Hydrothermic Treatment of Wood

Hydrothermic Treatment of Wood

 

the treatment of wood with hot gas, steam, or fluid in order to alter its physical and service characteristics. The processes are subdivided into three groups: heat treatment (heating or thawing wood), seasoning (removing moisture from wood), and impregnation (introducing various impregnants).

Heat treating is done with hot water (cooking) or saturated steam (steaming) in order to temporarily reduce the hardness and increase the plasticity of the wood, thus facilitating its frame sawing, stripping, planing, bending, and pressing. It is used in sawmills (thawing logs in open tanks) and in the production of bonded plywood (cooking pieces of wood in closed tanks), planed veneer (steaming blocks in steam pits), matches (thawing pieces of wood in steam chambers or pits), bent wood furniture, and pressed wood (steaming work pieces in autoclaves).

Wood is seasoned in a medium of moist air, fuel gases, or superheated steam. The objective of seasoning is to bring the moisture of the material down to a value corresponding to the service conditions of the items fabricated from the wood, thus preventing changes in their dimensions and shape. Wood is seasoned in the form of sawn lumber (in drying chambers and in open storehouses), as bonded and planed veneer (preferably on veneer roller driers), and as chips, shavings, and small semifinished products (in drum, pneumatic, and belt driers).

Wood is impregnated with organic fluids or solutions of mineral and organic substances that favor Hs preservation— that is, substances that provide long-term/protection for the material from decay or damage by insects. Preservation treatment is given to sawn lumber (ties, posts, beams, and boards) for structures that are used in the open and are in contact with the ground. In some cases the impregnation is for fireproofing and also for altering certain physical properties, such as the color or the electrical characteristics. The most effective methods are autoclave impregnation under pressure in special impregnation cylinders (or autoclaves) and impregnation in hot-cold vats. In construction areas diffusion impregnation is sometimes employed (coating posts and beams with preservative pastes or covering them with strips).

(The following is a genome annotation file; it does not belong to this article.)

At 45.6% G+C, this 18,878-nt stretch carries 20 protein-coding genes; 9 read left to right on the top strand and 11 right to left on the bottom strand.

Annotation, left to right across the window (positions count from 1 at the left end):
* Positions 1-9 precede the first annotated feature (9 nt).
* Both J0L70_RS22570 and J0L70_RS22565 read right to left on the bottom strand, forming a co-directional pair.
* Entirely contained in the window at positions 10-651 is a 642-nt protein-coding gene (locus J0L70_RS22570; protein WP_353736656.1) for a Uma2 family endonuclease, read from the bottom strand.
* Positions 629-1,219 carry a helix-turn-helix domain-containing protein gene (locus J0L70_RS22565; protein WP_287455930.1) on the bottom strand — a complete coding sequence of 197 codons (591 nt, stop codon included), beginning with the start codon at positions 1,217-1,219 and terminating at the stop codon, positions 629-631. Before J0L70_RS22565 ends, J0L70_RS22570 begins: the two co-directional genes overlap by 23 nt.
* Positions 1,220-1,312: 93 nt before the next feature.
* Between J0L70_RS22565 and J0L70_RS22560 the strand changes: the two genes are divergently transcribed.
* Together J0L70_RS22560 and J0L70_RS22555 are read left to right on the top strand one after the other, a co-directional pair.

The hydrothermic treatment of wood is of great economic significance. Correct and timely treatment, especially seasoning and impregnation, substantially lengthens the life of wooden objects and structures.

REFERENCE

Sergovskii, P. S. Gidrotermicheskaia obrabotka i konservirovanie drevesiny, 2nd ed. Moscow, 1968.

P. S. SERGOVSKII

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